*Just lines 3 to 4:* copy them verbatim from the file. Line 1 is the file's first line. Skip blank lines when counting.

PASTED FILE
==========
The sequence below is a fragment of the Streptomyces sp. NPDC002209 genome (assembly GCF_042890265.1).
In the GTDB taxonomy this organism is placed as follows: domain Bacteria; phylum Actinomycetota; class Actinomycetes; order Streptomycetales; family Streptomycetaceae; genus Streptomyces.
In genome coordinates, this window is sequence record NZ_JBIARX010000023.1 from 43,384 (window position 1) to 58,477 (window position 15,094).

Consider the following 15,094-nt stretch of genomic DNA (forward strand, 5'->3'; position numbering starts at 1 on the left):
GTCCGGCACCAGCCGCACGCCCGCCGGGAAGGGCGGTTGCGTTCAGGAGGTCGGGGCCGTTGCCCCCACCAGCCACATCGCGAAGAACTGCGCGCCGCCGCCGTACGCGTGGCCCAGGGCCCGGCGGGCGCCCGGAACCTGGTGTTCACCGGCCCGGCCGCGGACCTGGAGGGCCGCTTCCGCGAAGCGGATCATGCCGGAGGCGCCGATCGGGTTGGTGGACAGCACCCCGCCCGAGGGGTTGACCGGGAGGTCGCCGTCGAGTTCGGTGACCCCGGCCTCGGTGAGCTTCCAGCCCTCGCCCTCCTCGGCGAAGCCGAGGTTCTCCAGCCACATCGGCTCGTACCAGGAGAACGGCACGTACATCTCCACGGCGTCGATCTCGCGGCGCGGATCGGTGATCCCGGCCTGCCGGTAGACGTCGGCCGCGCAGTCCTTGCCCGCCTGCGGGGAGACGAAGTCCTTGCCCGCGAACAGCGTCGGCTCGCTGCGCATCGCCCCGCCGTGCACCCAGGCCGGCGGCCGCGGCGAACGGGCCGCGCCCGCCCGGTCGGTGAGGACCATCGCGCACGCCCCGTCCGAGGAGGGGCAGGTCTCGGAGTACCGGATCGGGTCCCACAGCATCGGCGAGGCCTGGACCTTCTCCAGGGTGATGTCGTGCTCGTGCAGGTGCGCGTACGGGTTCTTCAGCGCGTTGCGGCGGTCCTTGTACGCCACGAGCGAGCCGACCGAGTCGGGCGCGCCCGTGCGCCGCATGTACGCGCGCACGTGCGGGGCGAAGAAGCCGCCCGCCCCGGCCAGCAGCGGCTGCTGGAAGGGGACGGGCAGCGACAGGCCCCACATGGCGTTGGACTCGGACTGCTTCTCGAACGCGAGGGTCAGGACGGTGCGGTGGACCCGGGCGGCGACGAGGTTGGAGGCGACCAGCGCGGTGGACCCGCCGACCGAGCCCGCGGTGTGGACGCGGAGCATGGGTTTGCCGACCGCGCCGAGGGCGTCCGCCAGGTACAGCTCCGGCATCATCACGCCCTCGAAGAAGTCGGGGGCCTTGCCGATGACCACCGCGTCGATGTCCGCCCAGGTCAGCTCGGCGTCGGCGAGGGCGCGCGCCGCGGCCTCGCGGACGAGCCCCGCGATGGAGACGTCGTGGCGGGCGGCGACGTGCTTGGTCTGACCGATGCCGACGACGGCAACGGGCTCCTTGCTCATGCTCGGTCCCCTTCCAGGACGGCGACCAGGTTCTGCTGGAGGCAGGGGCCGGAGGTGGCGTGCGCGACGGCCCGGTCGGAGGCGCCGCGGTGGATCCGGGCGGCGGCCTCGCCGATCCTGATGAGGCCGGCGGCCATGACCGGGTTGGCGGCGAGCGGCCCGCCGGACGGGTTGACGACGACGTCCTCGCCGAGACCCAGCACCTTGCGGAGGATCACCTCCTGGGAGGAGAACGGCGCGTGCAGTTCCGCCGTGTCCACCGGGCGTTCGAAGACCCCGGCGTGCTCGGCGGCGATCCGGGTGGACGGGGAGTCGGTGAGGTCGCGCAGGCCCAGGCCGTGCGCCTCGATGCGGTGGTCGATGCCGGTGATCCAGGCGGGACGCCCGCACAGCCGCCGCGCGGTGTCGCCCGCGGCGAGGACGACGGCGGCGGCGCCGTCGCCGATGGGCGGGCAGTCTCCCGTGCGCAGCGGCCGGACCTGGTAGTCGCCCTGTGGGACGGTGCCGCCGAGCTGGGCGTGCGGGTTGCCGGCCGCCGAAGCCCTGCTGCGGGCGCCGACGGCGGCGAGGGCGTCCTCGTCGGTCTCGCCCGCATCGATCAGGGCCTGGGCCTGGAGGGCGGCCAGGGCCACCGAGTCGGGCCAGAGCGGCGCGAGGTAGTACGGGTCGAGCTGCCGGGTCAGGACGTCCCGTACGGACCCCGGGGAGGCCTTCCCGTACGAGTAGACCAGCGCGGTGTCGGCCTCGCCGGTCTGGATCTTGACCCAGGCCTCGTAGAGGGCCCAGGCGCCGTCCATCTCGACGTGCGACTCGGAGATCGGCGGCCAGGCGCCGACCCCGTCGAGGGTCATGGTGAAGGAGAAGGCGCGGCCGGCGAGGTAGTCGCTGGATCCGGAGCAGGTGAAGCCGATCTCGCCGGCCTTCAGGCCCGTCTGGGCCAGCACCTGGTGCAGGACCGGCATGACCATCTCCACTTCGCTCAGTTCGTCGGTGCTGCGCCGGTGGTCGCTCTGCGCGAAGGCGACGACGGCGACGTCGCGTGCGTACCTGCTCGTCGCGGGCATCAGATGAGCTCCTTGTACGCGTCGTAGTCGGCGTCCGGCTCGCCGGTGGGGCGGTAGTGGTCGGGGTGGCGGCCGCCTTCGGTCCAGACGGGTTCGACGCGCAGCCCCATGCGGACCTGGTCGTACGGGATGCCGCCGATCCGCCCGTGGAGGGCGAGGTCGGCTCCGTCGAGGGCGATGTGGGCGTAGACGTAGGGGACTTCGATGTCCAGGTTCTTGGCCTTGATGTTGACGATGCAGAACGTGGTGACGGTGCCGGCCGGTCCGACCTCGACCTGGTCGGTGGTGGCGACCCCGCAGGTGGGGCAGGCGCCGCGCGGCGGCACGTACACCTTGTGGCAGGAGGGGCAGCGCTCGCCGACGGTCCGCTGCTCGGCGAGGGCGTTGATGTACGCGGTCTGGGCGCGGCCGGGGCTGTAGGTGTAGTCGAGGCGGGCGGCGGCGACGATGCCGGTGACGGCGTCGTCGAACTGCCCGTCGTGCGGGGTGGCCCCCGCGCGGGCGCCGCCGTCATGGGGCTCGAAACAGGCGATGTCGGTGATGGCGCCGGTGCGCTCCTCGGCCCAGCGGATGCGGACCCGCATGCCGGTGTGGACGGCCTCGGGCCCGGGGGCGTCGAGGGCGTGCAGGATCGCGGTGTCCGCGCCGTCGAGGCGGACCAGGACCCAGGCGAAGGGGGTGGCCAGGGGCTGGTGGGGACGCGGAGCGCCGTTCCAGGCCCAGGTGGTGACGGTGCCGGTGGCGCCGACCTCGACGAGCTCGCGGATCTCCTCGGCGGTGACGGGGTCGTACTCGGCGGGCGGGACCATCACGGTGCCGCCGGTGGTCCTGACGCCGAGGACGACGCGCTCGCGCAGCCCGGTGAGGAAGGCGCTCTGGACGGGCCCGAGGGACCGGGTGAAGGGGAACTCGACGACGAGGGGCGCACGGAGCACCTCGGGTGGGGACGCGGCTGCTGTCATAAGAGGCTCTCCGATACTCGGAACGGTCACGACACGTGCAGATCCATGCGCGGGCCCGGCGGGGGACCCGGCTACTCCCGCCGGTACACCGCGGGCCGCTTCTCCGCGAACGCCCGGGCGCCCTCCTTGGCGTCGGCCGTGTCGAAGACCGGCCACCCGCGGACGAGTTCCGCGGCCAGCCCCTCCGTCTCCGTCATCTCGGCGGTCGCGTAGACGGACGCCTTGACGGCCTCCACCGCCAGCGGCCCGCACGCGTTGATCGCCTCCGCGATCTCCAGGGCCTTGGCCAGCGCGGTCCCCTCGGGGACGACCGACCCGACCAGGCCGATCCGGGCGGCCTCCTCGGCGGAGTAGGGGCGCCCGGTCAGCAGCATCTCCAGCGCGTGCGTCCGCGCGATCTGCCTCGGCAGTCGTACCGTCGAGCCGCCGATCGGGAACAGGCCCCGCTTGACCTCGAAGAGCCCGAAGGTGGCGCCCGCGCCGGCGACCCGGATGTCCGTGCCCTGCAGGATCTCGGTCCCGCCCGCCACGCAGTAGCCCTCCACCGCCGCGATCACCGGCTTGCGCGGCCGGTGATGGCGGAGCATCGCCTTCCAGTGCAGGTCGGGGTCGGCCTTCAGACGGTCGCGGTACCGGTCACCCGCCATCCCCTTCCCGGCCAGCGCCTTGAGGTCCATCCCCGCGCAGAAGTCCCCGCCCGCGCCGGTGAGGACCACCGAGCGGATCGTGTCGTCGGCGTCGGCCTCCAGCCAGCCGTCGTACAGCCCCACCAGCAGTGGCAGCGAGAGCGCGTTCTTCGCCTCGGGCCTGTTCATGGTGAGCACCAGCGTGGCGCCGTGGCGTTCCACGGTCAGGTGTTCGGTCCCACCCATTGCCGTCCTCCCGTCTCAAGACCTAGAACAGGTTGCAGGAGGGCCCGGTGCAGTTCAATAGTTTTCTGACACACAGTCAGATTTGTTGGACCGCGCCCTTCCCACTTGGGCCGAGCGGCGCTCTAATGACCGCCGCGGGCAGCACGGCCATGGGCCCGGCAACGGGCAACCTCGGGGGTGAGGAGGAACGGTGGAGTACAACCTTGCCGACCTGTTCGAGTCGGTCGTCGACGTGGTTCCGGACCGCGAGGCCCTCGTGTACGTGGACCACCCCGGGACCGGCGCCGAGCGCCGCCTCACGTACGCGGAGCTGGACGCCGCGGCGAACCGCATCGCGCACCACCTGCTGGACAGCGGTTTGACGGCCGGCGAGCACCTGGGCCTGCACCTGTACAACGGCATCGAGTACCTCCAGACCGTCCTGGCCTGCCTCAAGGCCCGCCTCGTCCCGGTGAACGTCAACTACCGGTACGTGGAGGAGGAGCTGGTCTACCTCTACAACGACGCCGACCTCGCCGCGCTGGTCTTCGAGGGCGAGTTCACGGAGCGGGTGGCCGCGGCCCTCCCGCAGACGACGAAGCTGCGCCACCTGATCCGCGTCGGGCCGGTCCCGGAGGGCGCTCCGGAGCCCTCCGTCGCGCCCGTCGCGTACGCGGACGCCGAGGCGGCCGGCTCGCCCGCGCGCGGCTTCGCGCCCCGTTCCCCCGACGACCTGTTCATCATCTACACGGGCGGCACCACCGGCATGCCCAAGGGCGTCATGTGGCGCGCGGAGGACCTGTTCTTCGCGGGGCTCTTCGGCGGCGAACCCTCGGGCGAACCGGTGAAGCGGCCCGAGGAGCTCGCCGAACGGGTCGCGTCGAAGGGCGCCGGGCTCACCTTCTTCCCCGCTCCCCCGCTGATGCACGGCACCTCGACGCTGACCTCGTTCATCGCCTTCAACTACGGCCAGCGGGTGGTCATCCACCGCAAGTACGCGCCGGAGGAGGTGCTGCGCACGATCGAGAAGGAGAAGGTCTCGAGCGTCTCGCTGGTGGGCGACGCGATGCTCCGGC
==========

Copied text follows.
In genome coordinates, this window is sequence record NZ_JBIARX010000023.1 from 43,384 (window position 1) to 58,477 (window position 15,094).

Consider the following 15,094-nt stretch of genomic DNA (forward strand, 5'->3'; position numbering starts at 1 on the left):